Eby has always preferred sleeping in small, confined spaces. When he was young, he often chose to sleep in a sleeping bag tucked between a chair and a cabinet rather than on his bed.
One day Russ dug out the kids’ old play tent and asked Ebenezer if he wanted to put his sleeping bag inside. Eby loved it and seemed to relax in the cozy enclosure where he also put his favorite fleece blanket, teddy bear, and favorite puppy.
Years ago I read Parenting the Hurt Child and in the chapter, Nurturing the Hurt Child, the authors write about “ways to increase [a child’s] warm and cozy feelings.” They write:
Let your child sleep in a sleeping bag on the bed instead of under a blanket. It’s cozier.
They also write about setting up a small tent in the living room for a play place.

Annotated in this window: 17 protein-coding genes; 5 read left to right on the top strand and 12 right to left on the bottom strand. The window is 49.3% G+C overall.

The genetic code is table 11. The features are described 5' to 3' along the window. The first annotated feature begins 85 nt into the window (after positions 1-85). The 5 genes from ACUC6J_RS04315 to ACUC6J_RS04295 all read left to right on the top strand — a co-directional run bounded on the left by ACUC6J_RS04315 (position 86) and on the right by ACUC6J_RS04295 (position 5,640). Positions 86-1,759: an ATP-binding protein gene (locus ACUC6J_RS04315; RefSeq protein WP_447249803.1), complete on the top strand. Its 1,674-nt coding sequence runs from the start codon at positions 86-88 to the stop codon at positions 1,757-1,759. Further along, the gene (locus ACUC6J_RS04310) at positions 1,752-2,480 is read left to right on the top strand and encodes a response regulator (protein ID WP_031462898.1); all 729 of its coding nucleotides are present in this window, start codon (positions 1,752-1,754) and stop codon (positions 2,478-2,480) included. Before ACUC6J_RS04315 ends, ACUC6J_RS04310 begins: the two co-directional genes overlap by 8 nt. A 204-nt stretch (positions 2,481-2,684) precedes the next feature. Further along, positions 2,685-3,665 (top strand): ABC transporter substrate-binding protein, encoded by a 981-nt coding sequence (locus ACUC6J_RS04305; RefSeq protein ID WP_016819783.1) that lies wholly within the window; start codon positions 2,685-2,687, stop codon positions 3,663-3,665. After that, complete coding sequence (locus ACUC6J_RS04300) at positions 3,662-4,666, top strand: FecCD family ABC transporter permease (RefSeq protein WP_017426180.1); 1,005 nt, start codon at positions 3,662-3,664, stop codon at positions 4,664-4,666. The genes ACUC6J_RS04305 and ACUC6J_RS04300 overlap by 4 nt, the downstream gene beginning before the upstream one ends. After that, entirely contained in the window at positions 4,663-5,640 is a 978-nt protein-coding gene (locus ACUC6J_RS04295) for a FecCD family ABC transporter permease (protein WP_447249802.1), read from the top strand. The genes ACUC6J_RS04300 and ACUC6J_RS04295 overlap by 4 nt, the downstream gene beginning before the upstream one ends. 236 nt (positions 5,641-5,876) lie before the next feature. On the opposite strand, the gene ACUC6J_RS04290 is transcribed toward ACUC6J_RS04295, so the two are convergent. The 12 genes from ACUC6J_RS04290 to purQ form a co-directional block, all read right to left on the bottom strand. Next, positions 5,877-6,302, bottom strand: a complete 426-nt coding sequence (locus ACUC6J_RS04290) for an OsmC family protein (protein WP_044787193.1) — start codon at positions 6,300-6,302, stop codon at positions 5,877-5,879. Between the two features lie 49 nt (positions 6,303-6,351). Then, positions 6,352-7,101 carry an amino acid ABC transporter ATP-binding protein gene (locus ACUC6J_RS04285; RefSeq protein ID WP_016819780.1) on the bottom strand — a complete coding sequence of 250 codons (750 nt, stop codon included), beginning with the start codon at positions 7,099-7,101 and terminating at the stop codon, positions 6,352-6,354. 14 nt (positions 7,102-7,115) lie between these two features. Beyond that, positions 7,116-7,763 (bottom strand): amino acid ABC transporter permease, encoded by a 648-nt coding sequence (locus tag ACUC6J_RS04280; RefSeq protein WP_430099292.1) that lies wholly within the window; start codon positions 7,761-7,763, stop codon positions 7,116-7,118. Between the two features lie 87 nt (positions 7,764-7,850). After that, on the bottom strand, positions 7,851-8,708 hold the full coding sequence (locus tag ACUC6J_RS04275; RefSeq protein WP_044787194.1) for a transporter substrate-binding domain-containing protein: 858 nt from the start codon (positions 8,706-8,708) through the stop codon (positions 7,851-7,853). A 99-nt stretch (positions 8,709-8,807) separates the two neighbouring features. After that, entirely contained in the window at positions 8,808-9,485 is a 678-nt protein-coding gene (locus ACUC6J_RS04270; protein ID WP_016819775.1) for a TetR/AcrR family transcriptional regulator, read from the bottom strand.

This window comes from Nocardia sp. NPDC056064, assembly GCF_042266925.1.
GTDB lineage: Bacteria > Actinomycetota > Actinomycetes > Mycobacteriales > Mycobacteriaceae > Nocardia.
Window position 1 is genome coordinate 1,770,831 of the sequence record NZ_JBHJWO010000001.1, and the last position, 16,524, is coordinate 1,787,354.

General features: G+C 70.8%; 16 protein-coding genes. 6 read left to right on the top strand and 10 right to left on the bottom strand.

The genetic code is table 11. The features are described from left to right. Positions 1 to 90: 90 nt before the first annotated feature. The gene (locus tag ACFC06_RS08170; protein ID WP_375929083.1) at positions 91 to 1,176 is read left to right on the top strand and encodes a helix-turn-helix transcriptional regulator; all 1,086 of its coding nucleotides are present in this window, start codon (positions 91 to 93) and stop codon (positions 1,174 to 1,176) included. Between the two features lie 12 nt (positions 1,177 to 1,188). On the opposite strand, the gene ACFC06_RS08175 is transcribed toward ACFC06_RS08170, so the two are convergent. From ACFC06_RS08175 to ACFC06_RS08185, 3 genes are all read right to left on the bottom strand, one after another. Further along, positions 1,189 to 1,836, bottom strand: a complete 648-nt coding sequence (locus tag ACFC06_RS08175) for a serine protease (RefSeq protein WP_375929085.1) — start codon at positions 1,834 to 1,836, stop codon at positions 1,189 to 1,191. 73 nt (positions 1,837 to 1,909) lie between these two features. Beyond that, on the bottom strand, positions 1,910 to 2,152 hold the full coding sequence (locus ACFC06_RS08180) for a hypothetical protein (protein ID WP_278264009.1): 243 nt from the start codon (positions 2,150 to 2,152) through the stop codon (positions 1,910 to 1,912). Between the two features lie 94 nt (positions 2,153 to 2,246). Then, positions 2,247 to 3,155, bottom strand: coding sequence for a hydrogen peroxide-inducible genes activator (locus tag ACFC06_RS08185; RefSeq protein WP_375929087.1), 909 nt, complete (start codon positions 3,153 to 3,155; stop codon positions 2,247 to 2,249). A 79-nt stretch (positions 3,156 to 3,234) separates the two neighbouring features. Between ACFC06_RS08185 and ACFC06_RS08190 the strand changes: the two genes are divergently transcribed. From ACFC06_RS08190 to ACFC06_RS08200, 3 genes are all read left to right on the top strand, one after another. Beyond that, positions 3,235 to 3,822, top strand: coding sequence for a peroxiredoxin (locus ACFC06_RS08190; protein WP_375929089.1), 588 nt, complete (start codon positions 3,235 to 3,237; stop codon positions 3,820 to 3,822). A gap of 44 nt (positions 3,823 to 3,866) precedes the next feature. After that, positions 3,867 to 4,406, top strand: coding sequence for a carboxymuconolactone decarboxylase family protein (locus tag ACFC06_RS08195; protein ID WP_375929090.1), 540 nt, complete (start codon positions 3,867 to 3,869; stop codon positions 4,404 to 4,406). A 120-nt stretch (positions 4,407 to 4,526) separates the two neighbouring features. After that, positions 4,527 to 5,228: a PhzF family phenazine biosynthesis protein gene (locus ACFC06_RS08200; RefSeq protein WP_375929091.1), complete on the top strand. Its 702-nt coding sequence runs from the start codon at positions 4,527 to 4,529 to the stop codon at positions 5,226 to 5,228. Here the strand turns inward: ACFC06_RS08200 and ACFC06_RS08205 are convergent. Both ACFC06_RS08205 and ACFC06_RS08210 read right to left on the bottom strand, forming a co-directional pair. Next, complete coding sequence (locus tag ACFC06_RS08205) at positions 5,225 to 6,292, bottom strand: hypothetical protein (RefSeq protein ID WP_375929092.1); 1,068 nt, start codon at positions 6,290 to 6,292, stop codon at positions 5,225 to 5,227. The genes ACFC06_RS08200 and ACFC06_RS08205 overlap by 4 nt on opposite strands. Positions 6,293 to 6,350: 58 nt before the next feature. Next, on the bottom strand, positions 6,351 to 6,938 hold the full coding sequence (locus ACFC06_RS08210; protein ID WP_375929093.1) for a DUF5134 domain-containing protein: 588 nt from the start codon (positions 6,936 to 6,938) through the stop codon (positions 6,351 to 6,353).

In my experience, kids who have experienced trauma often have difficulty sleeping due to their need to “stay alert” and watch for danger. By giving them a safe and cozy spot, we lower their anxiety and hypervigilance.
When we moved Ebenezer up to his top bunk, I was worried about making him feel secure at bedtime. Then it occurred to us to put his tent on top of his bed. He learned how to climb in and out the back side of the tent near the wall, and he was so happy to be in his cozy place.
Now that he’s older (and bigger!), he no longer sleeps in a tent, but the parenting journey doesn’t end. Now Wogauyu is struggling with nighttime fears, so we’re back to nightlights, a flashlight under the pillow and permission to sleep on the floor in a sleeping bag with his head near the open door.
What matters most is that our children feel safe enough to relax and sleep. When they do, we all get a better night of sleep – and that counts for a lot in my book.
How do you help your children feel safe at night?
This post may contain Amazon Affiliate links. As an Amazon Associate I earn from qualifying purchases.